Core B is the Cell Culture and Small Animal Core. The function of the Cell Culture component is to provide Program Investigators with complete cell culture and cell isolation services that facilitate completion of their specific aims. In this capacity, the Core will: a) achieve economy of scale and quality assurance through centralized cell and tissue processing;b) isolate cells from the transgenic mice, including tau -/- (Project 1), PDE4B -/-, and PDE4D -/- (Project 2), and alG -/-, and eNOS -/- mice (Project 3);c) provide technical expertise, consultation, and training in cell isolation and culture;and d) serve as a centralized repository and source of endothelial cells and information generated from them. Considering that endothelial cells lining the pulmonary arteries, alveolar capillaries, and pulmonary veins exhibit remarkable heterogeneity both in structure and in function, the isolation and culture of endothelial cells from these different vascular segments is essential to the success of this application. Our Core routinely isolates pulmonary artery (PAEC), microvascular (PMVEC), and vein (PVEC) endothelial cells from transgenic and non-transgenic rats and mice. These cells are made available to investigators as needed. Specifically, we provide a seeding service, so that cell requests are filled twice per week, at the requested seeding density and in the requested tissue culture format. The Core currently maintains multiple cell lines for each aforementioned phenotype, seeds "95 million cells per week, and provides cells to more than 50 laboratories nationally. The small animal component is a new constituent of the program. The function of the Small Animal component is to provide Program Investigators with a clinically relevant animal model of lung injury that facilitates completion of their Specific Aims. In this capacity, the core will: a) expand and maintain wild type and genetically modified strains of Pseudomonas aeruginosa;b) inject rats and mice with P. aeruginosa to elicit lung injury (a clinically relevant etiology of acute lung injury);c) monitor injected animals with P. aeruginosa until execution of terminal experiments;d) provide technical expertise, consultation and training in bacterial expansion and the animal model, and e) serve as a centralized repository of lung samples from infected and non-infected animals.

Public Health Relevance

Isolation of endothelial cells Is fundamental to address the existing heterogeneity in signaling events proposed in the current application. The Cell Culture component of the Core centralizes isolation of the required endothelial cells, and provides the reagents necessary for completion of the proposed experiments in all projects. P. aeruginosa is a main clinical etiology of acute lung injury. The Small Animal component of the Core centralizes the development of a lung Injury model and provides training for the assessment of outcomes measures necessary for completion of the proposed experiments in all projects.

Agency
National Institute of Health (NIH)
Institute
National Heart, Lung, and Blood Institute (NHLBI)
Type
Research Program Projects (P01)
Project #
2P01HL066299-11A1
Application #
8293877
Study Section
Heart, Lung, and Blood Initial Review Group (HLBP)
Project Start
Project End
Budget Start
2012-05-15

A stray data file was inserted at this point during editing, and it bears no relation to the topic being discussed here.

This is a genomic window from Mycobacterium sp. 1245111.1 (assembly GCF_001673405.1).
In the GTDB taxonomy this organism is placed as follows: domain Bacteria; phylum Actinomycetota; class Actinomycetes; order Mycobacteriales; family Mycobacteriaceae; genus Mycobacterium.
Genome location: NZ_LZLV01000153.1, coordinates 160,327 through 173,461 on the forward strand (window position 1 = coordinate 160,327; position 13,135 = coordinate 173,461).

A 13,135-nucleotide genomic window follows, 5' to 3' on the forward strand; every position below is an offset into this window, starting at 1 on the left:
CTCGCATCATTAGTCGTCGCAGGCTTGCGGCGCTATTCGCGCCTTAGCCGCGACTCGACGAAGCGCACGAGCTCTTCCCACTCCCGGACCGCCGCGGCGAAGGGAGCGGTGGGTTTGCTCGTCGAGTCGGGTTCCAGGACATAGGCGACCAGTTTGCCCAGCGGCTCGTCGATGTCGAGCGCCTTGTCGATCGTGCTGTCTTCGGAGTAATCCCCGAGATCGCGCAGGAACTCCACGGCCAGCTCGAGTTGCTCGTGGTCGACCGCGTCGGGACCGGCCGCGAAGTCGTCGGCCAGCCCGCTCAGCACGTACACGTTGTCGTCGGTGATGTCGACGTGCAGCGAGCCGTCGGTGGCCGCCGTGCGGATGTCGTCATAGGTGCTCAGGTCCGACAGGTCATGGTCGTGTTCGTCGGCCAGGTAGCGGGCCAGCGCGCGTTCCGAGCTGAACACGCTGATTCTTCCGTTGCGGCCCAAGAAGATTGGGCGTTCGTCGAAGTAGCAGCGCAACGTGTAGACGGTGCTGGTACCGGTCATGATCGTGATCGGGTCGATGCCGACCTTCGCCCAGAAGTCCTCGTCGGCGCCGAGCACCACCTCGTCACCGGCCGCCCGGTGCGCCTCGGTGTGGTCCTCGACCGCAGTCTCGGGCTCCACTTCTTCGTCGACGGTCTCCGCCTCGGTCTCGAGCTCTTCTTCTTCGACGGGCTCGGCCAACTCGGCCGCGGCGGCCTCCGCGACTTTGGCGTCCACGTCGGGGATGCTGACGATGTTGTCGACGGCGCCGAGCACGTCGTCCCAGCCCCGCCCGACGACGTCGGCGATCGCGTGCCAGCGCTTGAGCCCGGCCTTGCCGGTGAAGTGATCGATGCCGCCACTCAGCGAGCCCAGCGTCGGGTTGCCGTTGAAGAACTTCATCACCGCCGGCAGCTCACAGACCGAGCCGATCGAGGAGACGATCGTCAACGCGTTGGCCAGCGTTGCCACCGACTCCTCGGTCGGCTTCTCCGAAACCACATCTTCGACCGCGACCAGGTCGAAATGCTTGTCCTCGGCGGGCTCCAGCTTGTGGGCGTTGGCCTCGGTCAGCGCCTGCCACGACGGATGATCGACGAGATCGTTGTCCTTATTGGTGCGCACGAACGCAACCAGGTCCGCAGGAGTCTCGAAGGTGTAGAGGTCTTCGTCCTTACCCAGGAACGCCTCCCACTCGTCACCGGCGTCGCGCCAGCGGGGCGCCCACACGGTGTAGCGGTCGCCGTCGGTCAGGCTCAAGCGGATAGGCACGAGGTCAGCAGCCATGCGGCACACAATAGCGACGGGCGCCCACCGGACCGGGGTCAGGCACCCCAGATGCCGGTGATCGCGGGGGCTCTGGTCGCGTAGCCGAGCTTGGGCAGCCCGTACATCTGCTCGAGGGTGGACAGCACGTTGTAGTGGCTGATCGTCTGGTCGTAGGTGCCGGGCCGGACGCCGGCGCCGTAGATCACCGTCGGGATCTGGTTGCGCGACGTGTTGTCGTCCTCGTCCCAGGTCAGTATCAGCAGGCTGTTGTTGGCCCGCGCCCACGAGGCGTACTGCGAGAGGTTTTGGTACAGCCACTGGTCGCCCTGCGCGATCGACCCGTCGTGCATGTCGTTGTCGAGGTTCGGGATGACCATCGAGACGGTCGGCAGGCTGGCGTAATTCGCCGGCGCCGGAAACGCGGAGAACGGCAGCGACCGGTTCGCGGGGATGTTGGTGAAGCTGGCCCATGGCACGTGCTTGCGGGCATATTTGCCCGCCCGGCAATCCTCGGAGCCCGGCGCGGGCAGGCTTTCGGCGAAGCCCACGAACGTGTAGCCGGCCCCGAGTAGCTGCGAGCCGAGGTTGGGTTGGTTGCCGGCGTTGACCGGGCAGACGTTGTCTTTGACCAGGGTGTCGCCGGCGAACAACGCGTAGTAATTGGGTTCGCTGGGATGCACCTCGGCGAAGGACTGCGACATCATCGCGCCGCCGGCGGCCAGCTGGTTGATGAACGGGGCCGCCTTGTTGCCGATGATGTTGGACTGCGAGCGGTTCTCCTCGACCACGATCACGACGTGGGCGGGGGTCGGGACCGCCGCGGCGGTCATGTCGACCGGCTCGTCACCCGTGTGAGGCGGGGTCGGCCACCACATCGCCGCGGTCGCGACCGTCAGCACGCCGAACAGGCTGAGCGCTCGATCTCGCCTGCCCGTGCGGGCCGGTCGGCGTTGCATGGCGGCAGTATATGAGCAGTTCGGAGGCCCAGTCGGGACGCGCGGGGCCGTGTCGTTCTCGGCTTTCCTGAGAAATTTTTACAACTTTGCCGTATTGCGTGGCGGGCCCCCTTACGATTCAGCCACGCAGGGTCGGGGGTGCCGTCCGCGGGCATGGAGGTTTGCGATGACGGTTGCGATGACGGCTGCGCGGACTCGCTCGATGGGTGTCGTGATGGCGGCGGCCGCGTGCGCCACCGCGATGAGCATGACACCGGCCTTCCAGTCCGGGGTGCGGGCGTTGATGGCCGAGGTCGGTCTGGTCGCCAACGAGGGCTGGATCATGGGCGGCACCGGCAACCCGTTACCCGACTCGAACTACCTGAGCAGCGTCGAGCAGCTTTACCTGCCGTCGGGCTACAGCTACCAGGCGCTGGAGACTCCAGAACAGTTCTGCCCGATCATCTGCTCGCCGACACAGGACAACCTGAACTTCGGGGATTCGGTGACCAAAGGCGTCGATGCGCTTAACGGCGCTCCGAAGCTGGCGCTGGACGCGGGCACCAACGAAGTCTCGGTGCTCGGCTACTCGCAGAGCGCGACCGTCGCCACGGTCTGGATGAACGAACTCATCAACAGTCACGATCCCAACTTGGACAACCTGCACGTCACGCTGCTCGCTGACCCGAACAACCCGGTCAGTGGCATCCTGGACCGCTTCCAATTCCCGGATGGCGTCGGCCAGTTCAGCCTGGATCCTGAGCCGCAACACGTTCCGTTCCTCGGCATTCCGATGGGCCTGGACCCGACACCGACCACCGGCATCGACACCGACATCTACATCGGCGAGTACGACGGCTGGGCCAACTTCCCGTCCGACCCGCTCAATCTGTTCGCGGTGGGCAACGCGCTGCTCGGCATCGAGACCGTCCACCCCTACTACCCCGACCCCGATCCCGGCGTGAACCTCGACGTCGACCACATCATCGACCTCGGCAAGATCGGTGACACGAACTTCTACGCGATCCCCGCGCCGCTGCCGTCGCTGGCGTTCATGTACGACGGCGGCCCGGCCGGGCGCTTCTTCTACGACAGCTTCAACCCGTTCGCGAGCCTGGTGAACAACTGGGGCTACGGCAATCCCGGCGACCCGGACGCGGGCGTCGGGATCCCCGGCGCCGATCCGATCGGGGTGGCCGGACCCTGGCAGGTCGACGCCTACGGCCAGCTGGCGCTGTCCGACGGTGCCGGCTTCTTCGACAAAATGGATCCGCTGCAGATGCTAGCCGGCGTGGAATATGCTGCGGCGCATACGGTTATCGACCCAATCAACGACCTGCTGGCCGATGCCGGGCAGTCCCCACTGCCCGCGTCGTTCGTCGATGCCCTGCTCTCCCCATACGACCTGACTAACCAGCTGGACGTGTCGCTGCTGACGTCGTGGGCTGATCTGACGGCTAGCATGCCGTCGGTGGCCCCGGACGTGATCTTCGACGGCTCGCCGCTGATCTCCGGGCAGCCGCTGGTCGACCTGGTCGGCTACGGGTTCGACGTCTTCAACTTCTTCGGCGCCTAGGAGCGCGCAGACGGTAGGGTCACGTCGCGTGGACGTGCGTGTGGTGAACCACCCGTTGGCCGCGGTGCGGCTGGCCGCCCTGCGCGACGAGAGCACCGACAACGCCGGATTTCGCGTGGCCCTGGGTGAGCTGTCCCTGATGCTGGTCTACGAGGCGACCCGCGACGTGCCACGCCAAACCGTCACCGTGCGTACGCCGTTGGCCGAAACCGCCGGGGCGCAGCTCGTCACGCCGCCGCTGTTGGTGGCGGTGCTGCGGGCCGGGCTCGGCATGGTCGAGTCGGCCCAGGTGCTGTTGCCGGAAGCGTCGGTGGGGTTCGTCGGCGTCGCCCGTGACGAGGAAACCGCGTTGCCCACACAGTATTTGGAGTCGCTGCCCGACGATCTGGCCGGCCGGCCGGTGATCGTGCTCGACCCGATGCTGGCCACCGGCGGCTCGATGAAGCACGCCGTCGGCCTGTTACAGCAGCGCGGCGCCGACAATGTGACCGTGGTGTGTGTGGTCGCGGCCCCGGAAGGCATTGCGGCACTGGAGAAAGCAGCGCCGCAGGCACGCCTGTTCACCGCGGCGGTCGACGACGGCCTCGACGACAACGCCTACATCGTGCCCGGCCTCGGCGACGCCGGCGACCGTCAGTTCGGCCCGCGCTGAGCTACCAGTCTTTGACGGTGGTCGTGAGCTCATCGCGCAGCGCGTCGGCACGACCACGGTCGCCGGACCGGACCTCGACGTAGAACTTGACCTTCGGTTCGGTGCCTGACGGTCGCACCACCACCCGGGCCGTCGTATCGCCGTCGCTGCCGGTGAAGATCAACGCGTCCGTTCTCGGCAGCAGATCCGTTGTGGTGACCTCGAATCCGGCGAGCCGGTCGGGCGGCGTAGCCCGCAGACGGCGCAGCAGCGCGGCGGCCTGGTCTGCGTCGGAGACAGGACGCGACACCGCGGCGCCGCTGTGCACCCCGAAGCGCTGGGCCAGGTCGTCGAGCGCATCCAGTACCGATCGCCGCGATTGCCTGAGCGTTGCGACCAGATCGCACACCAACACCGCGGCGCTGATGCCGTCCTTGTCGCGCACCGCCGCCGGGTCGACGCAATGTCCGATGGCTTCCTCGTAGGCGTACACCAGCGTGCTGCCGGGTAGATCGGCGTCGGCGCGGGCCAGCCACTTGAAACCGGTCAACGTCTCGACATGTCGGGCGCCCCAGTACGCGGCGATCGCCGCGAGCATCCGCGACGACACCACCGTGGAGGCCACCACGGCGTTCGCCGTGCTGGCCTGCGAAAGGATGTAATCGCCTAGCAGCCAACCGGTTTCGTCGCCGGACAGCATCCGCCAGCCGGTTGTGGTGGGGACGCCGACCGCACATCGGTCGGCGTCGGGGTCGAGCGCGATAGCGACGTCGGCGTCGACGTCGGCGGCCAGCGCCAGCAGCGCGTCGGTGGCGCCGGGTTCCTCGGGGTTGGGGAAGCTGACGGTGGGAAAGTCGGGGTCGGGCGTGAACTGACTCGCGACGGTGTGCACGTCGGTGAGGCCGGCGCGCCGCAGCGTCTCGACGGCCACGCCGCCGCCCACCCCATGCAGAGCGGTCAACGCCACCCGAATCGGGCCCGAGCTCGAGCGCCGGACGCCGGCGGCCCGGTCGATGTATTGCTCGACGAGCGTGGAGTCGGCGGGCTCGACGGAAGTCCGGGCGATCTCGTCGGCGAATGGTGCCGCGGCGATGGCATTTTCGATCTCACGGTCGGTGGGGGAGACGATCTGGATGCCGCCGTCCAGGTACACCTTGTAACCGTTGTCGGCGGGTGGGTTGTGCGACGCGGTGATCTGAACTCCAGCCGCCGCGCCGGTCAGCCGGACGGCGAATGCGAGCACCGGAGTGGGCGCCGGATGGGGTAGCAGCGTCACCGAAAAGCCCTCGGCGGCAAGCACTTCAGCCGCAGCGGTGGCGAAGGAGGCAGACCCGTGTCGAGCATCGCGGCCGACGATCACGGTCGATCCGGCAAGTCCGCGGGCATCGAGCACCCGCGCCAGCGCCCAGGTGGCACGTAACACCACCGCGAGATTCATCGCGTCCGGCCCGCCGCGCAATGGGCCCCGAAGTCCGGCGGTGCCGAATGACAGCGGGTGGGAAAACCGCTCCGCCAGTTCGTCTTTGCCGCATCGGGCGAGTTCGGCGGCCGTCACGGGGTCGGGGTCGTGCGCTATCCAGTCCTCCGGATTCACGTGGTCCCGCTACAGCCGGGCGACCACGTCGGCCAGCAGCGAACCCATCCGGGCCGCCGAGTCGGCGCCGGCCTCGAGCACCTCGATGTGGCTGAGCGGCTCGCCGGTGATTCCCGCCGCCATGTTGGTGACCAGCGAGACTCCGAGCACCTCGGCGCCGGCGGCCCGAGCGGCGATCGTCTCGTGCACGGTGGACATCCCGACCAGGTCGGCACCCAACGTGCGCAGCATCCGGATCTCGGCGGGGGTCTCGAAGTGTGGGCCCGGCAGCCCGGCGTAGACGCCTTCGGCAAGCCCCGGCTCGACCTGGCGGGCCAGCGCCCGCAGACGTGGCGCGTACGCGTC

Budget End
2013-03-31
Support Year
11
Fiscal Year
2012
Total Cost
$306,392
Indirect Cost
$100,067
Name
University of South Alabama
Department
Type
DUNS #
172750234
City
Mobile
State
AL
Country
United States
Zip Code
36688
Sellak, Hassan; Zhou, Chun; Liu, Bainan et al. (2014) Transcriptional regulation of ?1H T-type calcium channel under hypoxia. Am J Physiol Cell Physiol 307:C648-56
Rich, Thomas C; Webb, Kristal J; Leavesley, Silas J (2014) Can we decipher the information content contained within cyclic nucleotide signals? J Gen Physiol 143:17-27
Favreau, Peter F; Hernandez, Clarissa; Heaster, Tiffany et al. (2014) Excitation-scanning hyperspectral imaging microscope. J Biomed Opt 19:046010
Villalta, Patricia C; Rocic, Petra; Townsley, Mary I (2014) Role of MMP2 and MMP9 in TRPV4-induced lung injury. Am J Physiol Lung Cell Mol Physiol 307:L652-9
Stevens, Trevor C; Ochoa, Cristhiaan D; Morrow, K Adam et al. (2014) The Pseudomonas aeruginosa exoenzyme Y impairs endothelial cell proliferation and vascular repair following lung injury. Am J Physiol Lung Cell Mol Physiol 306:L915-24
Favreau, Peter; Hernandez, Clarissa; Lindsey, Ashley Stringfellow et al. (2014) Thin-film tunable filters for hyperspectral fluorescence microscopy. J Biomed Opt 19:011017
Xu, Ningyong; Francis, Michael; Cioffi, Donna L et al. (2014) Studies on the resolution of subcellular free calcium concentrations: a technological advance. Focus on "detection of differentially regulated subsarcolemmal calcium signals activated by vasoactive agonists in rat pulmonary artery smooth muscle cells". Am J Physiol Cell Physiol 306:C636-8
Hashizume, Masahiro; Mouner, Marc; Chouteau, Joshua M et al. (2013) Mitochondrial-targeted DNA repair enzyme 8-oxoguanine DNA glycosylase 1 protects against ventilator-induced lung injury in intact mice. Am J Physiol Lung Cell Mol Physiol 304:L287-97
Alexeyev, Mikhail; Shokolenko, Inna; Wilson, Glenn et al. (2013) The maintenance of mitochondrial DNA integrity--critical analysis and update. Cold Spring Harb Perspect Biol 5:a012641
Balczon, Ron; Prasain, Nutan; Ochoa, Cristhiaan et al. (2013) Pseudomonas aeruginosa exotoxin Y-mediated tau hyperphosphorylation impairs microtubule assembly in pulmonary microvascular endothelial cells. PLoS One 8:e74343

Showing the most recent 10 out of 73 publications